“Tribology is the science and technology of mutually interacting surfaces in relative motion. It encompasses the entire field of friction and wear, as well as lubrication and the corresponding interfacial interactions between solids, between solids and liquids, or between solids and gases”. (This definition is in conformance with the former standard, DIN 50323.) Hence, an important objective of tribology is to optimise moving systems functionally, economically, as well as ecologically.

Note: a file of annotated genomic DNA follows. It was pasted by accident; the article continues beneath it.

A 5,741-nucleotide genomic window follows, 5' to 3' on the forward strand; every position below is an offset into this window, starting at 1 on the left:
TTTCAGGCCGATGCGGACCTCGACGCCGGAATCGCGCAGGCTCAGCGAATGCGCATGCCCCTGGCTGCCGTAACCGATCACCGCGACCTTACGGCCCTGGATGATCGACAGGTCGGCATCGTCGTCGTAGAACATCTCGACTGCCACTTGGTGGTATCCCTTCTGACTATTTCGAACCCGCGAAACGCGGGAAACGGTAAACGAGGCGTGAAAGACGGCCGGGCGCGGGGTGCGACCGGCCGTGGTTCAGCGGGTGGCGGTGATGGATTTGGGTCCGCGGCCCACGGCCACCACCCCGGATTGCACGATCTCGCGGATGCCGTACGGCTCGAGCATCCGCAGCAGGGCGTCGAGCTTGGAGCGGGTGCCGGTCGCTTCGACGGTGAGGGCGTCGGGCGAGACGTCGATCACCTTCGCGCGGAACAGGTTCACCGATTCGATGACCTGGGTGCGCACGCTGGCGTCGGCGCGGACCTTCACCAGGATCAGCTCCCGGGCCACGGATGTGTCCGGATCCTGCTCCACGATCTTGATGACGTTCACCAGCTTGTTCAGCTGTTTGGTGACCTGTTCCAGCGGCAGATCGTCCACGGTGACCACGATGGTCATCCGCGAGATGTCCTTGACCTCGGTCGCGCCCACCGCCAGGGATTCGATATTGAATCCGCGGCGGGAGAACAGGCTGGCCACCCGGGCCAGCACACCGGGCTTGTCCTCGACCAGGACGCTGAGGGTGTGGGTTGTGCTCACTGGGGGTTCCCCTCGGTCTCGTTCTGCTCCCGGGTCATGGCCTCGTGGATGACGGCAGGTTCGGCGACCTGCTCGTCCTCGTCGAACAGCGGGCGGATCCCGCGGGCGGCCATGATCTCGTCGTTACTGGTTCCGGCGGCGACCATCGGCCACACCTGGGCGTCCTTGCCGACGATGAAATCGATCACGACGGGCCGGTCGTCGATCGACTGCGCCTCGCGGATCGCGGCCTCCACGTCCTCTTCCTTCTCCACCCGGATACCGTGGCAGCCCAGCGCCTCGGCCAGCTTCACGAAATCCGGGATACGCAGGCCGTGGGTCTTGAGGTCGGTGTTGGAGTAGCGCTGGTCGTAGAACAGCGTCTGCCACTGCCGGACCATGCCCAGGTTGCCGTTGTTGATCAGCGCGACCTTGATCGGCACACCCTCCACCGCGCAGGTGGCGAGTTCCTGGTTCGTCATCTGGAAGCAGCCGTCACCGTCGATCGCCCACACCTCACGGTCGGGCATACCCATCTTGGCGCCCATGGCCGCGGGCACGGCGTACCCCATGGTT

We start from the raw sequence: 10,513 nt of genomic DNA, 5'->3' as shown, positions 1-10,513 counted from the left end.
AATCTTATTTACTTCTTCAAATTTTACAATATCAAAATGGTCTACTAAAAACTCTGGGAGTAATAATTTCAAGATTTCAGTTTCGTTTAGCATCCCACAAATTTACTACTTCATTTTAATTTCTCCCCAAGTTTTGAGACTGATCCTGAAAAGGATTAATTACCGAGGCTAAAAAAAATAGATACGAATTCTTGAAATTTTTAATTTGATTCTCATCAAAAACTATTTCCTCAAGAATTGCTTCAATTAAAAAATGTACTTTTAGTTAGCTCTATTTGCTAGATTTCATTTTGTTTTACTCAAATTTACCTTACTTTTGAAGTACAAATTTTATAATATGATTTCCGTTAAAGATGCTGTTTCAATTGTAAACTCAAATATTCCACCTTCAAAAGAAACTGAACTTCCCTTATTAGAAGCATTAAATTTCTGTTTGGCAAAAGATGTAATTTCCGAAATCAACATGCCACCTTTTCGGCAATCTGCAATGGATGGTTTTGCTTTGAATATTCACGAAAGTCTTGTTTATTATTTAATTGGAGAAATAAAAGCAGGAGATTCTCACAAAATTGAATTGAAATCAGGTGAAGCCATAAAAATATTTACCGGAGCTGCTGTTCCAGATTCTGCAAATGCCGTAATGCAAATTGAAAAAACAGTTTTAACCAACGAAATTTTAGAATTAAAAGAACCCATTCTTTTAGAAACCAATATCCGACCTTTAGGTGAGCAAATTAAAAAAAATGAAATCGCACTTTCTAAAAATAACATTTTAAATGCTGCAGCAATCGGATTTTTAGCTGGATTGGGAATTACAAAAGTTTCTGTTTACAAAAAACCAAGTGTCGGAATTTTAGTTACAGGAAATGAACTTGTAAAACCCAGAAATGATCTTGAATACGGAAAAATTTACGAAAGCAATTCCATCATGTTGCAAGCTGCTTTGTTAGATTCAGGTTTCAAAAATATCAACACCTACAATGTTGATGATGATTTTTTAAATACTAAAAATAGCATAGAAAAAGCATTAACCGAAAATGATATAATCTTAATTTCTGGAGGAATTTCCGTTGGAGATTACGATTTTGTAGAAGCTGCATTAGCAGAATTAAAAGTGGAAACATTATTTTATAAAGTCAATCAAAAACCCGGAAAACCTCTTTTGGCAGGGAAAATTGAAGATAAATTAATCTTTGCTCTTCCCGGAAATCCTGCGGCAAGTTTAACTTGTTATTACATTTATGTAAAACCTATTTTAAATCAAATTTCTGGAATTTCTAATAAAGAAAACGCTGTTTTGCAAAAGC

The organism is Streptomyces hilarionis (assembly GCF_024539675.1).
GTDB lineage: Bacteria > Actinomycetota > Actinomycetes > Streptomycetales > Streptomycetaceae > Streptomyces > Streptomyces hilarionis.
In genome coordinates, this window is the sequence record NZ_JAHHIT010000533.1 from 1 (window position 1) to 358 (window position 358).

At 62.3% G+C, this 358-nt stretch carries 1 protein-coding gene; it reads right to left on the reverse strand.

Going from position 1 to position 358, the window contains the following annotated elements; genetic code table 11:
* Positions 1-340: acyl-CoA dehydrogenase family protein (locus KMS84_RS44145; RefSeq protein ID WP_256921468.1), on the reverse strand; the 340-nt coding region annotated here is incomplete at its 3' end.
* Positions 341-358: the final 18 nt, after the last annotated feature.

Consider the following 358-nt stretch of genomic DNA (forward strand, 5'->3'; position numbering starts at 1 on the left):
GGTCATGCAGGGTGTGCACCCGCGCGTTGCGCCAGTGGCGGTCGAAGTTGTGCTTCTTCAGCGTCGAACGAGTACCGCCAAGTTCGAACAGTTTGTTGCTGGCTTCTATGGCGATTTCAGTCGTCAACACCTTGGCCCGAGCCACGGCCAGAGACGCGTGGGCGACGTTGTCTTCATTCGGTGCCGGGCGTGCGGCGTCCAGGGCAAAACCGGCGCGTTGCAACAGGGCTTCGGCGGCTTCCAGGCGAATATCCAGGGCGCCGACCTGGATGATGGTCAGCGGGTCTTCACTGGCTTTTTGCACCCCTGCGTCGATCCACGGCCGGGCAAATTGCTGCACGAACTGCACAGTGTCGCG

The tribological system constitutes the basis for describing and analysing tribological problems:
An estimated annual loss between 2 and 7 per cent of the gross national product results from friction and wear in every industrialised country.
The increasing application of tribological information can result in considerable savings in the consumption of energy and material, as well as in production and maintenance costs. Energy and raw material resources can be conserved, environmental damage can be avoided, and occupational safety and protection can be improved.
The application of tribology in engineering encompasses all phases of development, design, construction, manufacturing, and maintenance of moving mechanical systems in a multitude of industrial and economic fields.